VOL. 17 ISSUE NO. 21   |   MAY 25 – 31, 2011


Governor Brewer directs AG to file suit to determine legality of AMMA

PHOENIX – As municipalities grapple with the rules, zoning ordinances and mandates of the Arizona Medical Marijuana Act (AMMA), Governor Jan Brewer announced Tuesday that she has directed Attorney General Tom Horne to file suit by the end of the week seeking a declaratory judgment from a federal court regarding the legality of the AMMA.

While the Arizona Department of Health Services (ADHS) has worked to issue rules to implement the voter-approved AMMA, a recent letter from U.S. Attorney Dennis Burke warning ADHS that marijuana remains a Schedule I Controlled Substance, meaning “growing, distributing and possessing marijuana, in any capacity, other than as a federally authorized research program, is a violation of federal law regardless of state laws that purport to permit such activities.”

Burke also declared that his office would “vigorously prosecute individuals and organizations that participate in unlawful manufacturing, distribution and marketing activity involving marijuana, even if such activities are permitted under state law.”

This has placed municipalities in a strange predicament of the state mandating they permit cultivation and/or dispensing of medical marijuana, which, in the eyes of the federal government, could be construed as aiding and abetting illegal activity.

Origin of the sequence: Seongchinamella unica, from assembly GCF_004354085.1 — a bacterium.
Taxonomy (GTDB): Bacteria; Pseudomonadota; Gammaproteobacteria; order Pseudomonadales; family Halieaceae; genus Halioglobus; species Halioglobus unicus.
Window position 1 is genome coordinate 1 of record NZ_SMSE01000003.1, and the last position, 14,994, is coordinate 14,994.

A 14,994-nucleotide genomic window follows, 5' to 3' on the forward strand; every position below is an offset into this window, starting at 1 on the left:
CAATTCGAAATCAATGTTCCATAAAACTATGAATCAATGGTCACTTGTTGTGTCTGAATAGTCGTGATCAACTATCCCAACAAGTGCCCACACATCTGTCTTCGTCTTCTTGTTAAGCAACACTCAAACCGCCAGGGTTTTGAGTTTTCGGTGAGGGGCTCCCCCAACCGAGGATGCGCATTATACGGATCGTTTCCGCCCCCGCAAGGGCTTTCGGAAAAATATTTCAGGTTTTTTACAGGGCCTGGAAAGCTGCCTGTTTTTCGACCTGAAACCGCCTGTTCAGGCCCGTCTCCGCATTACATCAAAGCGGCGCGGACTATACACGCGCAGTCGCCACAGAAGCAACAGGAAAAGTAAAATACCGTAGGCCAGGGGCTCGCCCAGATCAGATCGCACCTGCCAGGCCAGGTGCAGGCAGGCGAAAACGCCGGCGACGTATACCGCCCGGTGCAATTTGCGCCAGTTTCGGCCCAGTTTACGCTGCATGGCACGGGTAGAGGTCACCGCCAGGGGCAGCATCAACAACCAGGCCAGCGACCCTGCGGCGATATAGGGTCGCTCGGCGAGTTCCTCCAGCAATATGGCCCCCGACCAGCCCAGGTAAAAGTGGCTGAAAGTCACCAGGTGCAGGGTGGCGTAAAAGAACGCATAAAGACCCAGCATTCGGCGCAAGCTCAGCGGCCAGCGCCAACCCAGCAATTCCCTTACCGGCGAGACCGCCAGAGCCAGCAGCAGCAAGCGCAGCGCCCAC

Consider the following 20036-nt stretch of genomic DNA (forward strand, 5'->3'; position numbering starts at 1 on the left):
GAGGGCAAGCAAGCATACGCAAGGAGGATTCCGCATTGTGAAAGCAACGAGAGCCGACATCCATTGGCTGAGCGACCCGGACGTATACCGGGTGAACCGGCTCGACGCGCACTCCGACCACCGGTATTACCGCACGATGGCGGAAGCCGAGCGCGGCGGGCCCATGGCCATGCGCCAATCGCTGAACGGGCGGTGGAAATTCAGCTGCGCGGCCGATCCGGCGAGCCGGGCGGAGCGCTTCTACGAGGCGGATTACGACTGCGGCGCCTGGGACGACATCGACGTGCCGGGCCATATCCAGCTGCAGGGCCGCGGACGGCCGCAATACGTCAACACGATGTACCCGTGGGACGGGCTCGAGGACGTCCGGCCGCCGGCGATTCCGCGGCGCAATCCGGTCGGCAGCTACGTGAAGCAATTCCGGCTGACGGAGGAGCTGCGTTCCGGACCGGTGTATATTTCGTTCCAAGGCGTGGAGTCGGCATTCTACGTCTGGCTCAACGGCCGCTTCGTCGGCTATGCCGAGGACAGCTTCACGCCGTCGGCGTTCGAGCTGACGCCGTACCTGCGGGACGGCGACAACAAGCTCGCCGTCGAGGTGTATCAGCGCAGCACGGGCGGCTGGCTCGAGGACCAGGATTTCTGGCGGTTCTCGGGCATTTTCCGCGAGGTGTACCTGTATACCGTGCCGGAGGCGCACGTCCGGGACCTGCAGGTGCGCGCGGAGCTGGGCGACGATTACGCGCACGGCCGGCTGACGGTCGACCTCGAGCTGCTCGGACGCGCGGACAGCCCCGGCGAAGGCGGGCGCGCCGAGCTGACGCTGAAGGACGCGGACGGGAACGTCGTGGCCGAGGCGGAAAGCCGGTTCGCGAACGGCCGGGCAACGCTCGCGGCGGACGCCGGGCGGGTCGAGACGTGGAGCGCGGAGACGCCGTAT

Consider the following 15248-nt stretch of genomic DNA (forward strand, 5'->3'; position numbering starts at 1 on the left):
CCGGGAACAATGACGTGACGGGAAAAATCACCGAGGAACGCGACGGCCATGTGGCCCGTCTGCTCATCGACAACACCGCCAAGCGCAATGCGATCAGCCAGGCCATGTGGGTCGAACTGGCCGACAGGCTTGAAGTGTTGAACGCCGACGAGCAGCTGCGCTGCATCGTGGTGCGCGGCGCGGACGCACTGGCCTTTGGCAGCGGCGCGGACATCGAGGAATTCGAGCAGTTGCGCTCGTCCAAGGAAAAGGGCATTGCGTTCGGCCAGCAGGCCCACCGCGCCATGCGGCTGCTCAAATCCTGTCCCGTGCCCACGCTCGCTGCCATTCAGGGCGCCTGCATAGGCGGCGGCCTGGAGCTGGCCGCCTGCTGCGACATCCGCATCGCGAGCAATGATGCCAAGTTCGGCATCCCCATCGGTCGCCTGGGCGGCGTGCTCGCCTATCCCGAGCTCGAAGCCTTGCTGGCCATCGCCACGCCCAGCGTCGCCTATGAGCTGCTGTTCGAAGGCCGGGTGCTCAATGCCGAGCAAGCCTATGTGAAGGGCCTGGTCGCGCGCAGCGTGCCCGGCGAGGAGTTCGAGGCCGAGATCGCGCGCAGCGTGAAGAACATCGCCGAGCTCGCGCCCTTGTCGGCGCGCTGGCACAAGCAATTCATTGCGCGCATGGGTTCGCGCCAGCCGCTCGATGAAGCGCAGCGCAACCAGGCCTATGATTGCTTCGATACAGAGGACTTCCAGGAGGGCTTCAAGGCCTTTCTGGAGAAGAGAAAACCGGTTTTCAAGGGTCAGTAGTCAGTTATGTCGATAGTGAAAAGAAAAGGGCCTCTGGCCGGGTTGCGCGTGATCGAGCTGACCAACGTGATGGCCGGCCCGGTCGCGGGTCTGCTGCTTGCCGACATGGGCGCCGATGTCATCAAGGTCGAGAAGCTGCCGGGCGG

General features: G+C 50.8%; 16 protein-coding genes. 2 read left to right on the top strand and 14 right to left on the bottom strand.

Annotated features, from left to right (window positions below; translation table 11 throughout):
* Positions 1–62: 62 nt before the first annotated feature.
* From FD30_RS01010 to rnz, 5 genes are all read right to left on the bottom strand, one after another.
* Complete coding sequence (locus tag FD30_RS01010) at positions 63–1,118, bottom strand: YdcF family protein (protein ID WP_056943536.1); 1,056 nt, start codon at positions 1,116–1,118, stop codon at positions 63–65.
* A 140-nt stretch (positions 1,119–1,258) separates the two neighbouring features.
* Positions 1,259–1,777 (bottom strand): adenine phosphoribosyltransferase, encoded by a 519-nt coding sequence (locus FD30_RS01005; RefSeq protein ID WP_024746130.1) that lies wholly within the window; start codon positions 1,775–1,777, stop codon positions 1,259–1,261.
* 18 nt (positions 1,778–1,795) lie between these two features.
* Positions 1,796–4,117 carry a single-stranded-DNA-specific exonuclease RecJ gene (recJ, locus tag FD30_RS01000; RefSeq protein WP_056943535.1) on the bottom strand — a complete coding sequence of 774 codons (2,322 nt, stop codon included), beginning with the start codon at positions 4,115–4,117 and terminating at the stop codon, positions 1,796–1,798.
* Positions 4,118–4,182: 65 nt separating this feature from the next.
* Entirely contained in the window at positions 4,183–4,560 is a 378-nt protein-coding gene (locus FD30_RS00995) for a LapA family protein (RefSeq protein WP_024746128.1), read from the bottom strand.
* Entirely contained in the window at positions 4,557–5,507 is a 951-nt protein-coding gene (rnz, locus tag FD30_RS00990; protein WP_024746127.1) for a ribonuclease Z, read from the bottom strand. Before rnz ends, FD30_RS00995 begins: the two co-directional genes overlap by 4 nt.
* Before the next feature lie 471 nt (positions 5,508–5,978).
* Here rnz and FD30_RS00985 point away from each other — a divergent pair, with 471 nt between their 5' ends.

Brewer said the U.S. Attorney’s letter raises significant questions about the legality of both the AMMA and related Arizona Administrative Code provisions. She was particularly concerned about state employees being vulnerable to charges while administering the AMMA, including the issuance of dispensary licenses and qualified patient registration cards.

Burkes’ letter also calls into question the ability of the Arizona Department of Public Safety to maintain or qualify for federal grant monies, the department’s enforcement activities, federal task force actions and the status of DPS employees who could be in violation of federal law while participating as consumers in the AMMA.

If it is determined the AMMA violates federal law, a declaratory judgment action will render the AMMA void.

Brewer said, “The state of Arizona has worked to follow the will of the voters. But I won’t stand aside while state employees and average Arizonans acting in good faith are unwittingly put at risk. In light of the explicit warnings on this issue offered by Arizona’s U.S. Attorney, as well as many other federal prosecutors, clarity and judicial direction are in order.”

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